Pain echoes across Mumbai, hospitals grapple with crisis
The hospitals of south Mumbai reverberated through Wednesday night and Thursday morning with the anguished cries of devastated relatives of those killed in the city’s worst terrorist attack, report Alifiya Khan and Chitrangada Choudhury.india Updated: Nov 28, 2008 00:36 IST
The hospitals of south Mumbai reverberated through Wednesday night and Thursday morning with the anguished cries of devastated relatives of those killed in the city’s worst terrorist attack.
St George Hospital, near the Chhatrapati Shivaji Terminus, where terrorists opened fire at random on Wednesday night, saw the largest number of casualties — officials said that about 78 dead bodies and 103 injured had been brought there. The bodies have been shifted to JJ, KEM and Nair hospitals for conducting post mortems, and some injured were also shifted to these hospitals.
“Most of the injured who have shifted to JJ hospital have head injuries, bullet wounds and amputations,” said Sudesh Stalian, medical officer of St George. “We did not have the capacity to treat them.”
Out of the total dead, there were four foreigners, including one Australian identified as Brad Wilberd Taylor (49) and Tim Murphy, a UK citizen. The dead included at least two children.
A taxi driver Mohammed Israel Ansari was making rounds of the JJ Hospital to locate his 17-year-old son, who has been missing since last night. Ansari, a resident of Tardeo, said that he had gone to leave his family of 10 at the station to catch a train to Bihar.
“After I left them I went to the parking area. I then heard bullet sounds. I ducked, but when I ran to locate my family I saw six of them dead and two with bullet wounds, but since last night I have not been able to locate Murtuza,” said Ansari, weeping for his son.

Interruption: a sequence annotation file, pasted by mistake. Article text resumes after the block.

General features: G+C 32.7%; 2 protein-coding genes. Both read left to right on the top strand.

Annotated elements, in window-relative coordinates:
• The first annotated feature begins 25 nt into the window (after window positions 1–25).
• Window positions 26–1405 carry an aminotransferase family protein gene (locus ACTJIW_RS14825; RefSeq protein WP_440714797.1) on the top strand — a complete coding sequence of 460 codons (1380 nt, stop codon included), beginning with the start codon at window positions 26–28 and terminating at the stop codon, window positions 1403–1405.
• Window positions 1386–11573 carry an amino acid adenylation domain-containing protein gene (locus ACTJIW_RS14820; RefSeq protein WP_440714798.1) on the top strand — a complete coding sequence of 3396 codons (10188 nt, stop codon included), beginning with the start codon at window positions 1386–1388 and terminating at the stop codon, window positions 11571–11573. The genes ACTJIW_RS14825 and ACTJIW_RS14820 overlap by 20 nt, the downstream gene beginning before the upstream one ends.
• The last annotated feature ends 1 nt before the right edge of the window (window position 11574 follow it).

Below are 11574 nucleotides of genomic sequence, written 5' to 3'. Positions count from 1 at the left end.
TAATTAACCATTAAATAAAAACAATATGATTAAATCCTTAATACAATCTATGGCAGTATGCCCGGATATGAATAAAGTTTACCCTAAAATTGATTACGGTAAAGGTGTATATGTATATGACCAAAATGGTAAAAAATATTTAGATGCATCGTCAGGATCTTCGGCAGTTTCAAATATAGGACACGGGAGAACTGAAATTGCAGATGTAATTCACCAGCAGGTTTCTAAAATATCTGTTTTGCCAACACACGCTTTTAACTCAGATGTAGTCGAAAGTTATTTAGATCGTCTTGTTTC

Janardan Chitekar, a migrant labourer lost his daughter Deepali and son Rajesh in the attack. Chitekar, a native of Buldhana in Maharashtra, had called his children to the city for the first time as they were having Diwali vacations.
“After leaving them at the station with their uncle to go back, I heard gunshots. When I rushed inside I could not find them. After I located my brother-in-law and enquired about my children, I saw my son’s dead body lying on the St George Hospital floor. But I had no time to look at him as I am still trying to locate my daughter,” he said.
At Goculdas Tejpal Hospital, near Crawford Market, seven dead and 36 injured were brought in. Several policemen watched in tears as dead bodies of their colleagues in blood-splattered uniforms were brought in.
These included encounter specialist Vijay Salaskar, his constable and driver Arun Chitte, police constable Vijay Khandekar and PSI Pradip More. The hospital staff said most of these officers were brought in dead.
Three hospital employees were also killed by gunmen, who opened fire near the staff quarters. “We were all eating and talking in groups on the pavement at around 10:30 pm, when two gunmen dressed in blue-and-black jackets and big guns burst on the scene and began firing,” said Bharat Wagle outside the hospital morgue.
He lost his brother in the firing. “We rushed in to our homes and bolted the doors, and some minutes later, my brother’s son came rushing from the home on the other side of the road to say his father had been shot.”